Monday, July 03, 2006

Closing the Deal: How to Get Prospective Employees to Sign On

While most people would take a job based on the orgasmic joy of working for the Nike 'Swoosh' or Adi Dassler's three stripes, remarkably, few people decide they want a job based on an ad's description or a headhunter's pitch. Therefore, to bring the best candidates on board, employers need to sell prospective employees not only on the specific opportunity and their company, but also on themselves as a boss.

As a potential hire's impression of you (and your company) begins to form the first time you speak on the phone, from the beginning, you want to do more than simply answer questions - you want to present information about yourself and your company in a clear and exciting way, as employees want to work for someone they can relate to and someone they respect.

Therefore, to make the interview as much about you and your company as about them, don't just jump in and demand to know everything the prospective employee has researched about your company or why they applied. There will be plenty of time for questioning. First, let interviewees get to know you a little by telling them why you joined the company, how you've moved up the ranks, and the opportunities in general at your firm. Paint the big picture — outline your company's dream, not just the prospective employee's job.

Steve Jobs didn't hire Apple's first team of programmers by talking about the ins and outs of software coding. He brought them on board by selling them on his grand vision to change the future of computing. Play up the team spirit at your company, but also tell it like it is. Give an honest assessment of your firm's challenges — and how the skills a particular candidate brings to the table will make the company better able to meet those challenges. Let the prospective employee know there's already a very important niche carved out for them, with interesting and exciting responsibilities.

After you've talked for a while, give short-list contenders a tour of the office. Introduce them to their prospective coworkers. Often job candidates will have questions that are better answered by the people who already work for you. Let your employees be candid.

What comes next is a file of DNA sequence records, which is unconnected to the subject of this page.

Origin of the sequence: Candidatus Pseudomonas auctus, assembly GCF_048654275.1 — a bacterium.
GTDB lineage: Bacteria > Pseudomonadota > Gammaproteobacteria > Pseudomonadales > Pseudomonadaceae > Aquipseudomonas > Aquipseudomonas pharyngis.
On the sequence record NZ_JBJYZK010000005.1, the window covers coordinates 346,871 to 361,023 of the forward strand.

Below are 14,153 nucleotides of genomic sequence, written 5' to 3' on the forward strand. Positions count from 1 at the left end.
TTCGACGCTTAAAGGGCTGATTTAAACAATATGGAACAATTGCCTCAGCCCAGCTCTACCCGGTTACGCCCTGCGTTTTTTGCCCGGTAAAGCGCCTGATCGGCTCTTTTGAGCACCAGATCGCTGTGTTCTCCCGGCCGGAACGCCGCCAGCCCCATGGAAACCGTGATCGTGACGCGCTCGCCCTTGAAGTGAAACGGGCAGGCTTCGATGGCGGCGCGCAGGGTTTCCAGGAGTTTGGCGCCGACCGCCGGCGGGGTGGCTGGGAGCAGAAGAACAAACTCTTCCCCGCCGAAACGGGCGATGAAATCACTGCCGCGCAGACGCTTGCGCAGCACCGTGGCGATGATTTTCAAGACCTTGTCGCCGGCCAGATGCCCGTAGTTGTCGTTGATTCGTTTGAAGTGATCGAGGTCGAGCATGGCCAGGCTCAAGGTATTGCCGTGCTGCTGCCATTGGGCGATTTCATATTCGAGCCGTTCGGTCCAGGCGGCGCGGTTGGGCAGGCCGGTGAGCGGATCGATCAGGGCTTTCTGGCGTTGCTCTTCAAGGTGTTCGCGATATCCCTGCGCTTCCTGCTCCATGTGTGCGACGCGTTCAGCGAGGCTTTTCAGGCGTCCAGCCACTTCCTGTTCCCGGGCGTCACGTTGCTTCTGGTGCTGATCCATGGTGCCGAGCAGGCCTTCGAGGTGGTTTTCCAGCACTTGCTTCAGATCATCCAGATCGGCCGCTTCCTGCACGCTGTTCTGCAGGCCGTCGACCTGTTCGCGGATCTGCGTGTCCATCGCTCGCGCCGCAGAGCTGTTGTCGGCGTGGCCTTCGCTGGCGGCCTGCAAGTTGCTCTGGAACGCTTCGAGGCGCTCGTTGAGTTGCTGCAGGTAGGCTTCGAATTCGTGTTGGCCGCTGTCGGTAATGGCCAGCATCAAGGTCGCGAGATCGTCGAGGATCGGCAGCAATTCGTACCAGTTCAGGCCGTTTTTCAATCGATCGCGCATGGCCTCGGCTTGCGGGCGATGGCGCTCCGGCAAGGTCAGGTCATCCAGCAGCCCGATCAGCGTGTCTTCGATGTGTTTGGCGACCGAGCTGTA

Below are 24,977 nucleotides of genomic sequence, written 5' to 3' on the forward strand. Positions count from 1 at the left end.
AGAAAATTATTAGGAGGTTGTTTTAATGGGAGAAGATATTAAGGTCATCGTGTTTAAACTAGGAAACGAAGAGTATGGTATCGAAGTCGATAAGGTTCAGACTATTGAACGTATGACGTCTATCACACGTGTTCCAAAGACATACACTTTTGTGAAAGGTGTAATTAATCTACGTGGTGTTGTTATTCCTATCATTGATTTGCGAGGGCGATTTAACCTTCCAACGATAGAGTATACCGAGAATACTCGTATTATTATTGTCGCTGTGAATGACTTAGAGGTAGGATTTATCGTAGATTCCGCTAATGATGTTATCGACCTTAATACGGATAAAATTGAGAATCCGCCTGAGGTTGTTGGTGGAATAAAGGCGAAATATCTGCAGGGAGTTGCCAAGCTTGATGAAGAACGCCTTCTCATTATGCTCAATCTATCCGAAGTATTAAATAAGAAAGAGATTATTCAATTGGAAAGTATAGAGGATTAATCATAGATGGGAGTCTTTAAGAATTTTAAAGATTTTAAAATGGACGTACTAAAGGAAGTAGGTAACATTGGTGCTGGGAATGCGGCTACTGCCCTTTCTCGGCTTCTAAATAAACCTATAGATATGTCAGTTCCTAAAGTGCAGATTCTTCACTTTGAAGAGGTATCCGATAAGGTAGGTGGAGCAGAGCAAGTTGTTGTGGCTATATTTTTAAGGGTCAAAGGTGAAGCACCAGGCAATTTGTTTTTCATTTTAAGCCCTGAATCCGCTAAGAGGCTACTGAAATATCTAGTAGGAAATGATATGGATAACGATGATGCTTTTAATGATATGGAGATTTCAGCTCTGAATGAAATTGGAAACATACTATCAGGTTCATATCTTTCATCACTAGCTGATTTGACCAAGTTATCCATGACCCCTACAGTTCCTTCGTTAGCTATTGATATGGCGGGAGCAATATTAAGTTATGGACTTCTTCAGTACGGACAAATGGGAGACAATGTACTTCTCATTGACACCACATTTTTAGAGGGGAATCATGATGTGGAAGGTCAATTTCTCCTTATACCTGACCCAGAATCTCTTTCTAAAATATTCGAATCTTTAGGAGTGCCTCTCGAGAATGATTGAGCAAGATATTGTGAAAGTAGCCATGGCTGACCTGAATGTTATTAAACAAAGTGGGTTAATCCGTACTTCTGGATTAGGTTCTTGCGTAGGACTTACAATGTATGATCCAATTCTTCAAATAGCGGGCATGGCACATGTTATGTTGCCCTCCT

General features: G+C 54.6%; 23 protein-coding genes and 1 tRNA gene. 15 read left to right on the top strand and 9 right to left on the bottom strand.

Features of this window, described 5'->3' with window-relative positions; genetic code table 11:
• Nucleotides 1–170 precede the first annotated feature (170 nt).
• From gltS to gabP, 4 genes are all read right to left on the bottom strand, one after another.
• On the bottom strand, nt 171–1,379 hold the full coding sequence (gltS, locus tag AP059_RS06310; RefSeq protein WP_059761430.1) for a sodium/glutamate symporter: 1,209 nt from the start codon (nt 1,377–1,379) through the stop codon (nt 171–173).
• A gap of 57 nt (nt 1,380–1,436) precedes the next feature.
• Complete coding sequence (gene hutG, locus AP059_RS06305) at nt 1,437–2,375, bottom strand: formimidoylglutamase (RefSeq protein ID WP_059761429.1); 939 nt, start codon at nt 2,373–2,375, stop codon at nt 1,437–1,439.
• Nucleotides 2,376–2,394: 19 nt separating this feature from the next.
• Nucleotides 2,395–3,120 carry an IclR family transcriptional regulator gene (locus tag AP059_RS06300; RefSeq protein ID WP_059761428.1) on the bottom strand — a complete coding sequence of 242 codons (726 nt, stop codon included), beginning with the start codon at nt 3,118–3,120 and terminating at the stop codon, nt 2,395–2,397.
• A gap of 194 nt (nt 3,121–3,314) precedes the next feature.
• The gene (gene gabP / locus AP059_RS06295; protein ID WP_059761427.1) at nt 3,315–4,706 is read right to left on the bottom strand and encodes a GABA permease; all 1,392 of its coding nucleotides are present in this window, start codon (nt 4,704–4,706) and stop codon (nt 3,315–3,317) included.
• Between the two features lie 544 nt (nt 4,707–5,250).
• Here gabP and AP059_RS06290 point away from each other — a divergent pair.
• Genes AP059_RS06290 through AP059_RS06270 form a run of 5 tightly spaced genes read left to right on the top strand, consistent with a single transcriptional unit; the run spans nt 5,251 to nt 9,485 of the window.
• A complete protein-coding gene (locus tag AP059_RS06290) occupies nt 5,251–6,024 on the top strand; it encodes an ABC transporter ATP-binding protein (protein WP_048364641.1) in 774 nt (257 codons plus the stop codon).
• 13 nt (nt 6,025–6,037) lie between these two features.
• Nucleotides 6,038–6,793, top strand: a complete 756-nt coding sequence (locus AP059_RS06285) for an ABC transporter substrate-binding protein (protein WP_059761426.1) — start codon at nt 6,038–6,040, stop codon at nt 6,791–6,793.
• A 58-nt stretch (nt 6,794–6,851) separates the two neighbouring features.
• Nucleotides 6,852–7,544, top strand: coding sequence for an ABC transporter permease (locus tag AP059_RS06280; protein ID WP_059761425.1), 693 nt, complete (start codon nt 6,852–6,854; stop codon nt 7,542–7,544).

When you're ready to extend an offer, get excited. Telephone the prospective employee and begin the conversation with congratulations. Make your potential hire feel like 'The Chosen One.' Offer lots of information on the job up front. Tell your top choice what the salary and benefits are, the first time an evaluation or raise can be expected, when the benefits kick in and what the hours are. Be sure to answer any immediate questions. Then back off a little. Suggest the job candidate take 48 hours to sleep on your offer to make the best decision. In the mean time, be certain to return any of the candidate's calls or messages requesting more information.

Follow up your phone offer with a written offer. Make sure all the details mirror your phone conversation precisely.

The best time to make a job offer is Monday morning
If you wait until late in the week, you'll probably have have to wait more than 48 hours for an answer, and you may not hear back before the weekend.

While you are waiting for an answer from job candidate No. 1, don't turn down your second choice. If choice No. 2 calls while there's an offer out to another candidate, simply say you haven't decided yet. When recruiting and interviewing, never make the prospective employee feel like a fall-back choice. If your firm is growing quickly, you may need to make repeat hires - and you may decide to take on job candidate choices No. 2, No. 3 and No. 4 sometime down the line.

Job candidates also have friends who might be looking for work. If they have a good feeling about your company, but not the right experience for the job, they might pass the lead onto someone who is more qualified.

Always protect the future you can't yet see.


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